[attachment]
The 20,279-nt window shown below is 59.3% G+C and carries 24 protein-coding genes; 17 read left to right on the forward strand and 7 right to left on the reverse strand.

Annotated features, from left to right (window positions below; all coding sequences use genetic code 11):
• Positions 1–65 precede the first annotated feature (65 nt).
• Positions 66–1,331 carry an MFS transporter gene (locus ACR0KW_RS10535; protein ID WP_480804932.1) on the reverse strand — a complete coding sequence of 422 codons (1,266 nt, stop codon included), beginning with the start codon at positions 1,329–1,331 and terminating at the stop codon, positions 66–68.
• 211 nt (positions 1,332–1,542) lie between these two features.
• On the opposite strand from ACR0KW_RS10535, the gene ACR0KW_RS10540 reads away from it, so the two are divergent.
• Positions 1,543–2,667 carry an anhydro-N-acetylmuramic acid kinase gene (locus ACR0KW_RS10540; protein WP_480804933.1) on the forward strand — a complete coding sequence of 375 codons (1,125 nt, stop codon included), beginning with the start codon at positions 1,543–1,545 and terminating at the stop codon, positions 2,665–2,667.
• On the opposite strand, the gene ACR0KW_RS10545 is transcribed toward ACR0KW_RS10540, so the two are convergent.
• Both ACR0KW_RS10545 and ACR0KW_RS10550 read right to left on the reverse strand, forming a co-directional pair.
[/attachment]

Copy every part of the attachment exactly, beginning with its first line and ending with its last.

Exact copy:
The 20,279-nt window shown below is 59.3% G+C and carries 24 protein-coding genes; 17 read left to right on the forward strand and 7 right to left on the reverse strand.

Annotated features, from left to right (window positions below; all coding sequences use genetic code 11):
• Positions 1–65 precede the first annotated feature (65 nt).
• Positions 66–1,331 carry an MFS transporter gene (locus ACR0KW_RS10535; protein ID WP_480804932.1) on the reverse strand — a complete coding sequence of 422 codons (1,266 nt, stop codon included), beginning with the start codon at positions 1,329–1,331 and terminating at the stop codon, positions 66–68.
• 211 nt (positions 1,332–1,542) lie between these two features.
• On the opposite strand from ACR0KW_RS10535, the gene ACR0KW_RS10540 reads away from it, so the two are divergent.
• Positions 1,543–2,667 carry an anhydro-N-acetylmuramic acid kinase gene (locus ACR0KW_RS10540; protein WP_480804933.1) on the forward strand — a complete coding sequence of 375 codons (1,125 nt, stop codon included), beginning with the start codon at positions 1,543–1,545 and terminating at the stop codon, positions 2,665–2,667.
• On the opposite strand, the gene ACR0KW_RS10545 is transcribed toward ACR0KW_RS10540, so the two are convergent.
• Both ACR0KW_RS10545 and ACR0KW_RS10550 read right to left on the reverse strand, forming a co-directional pair.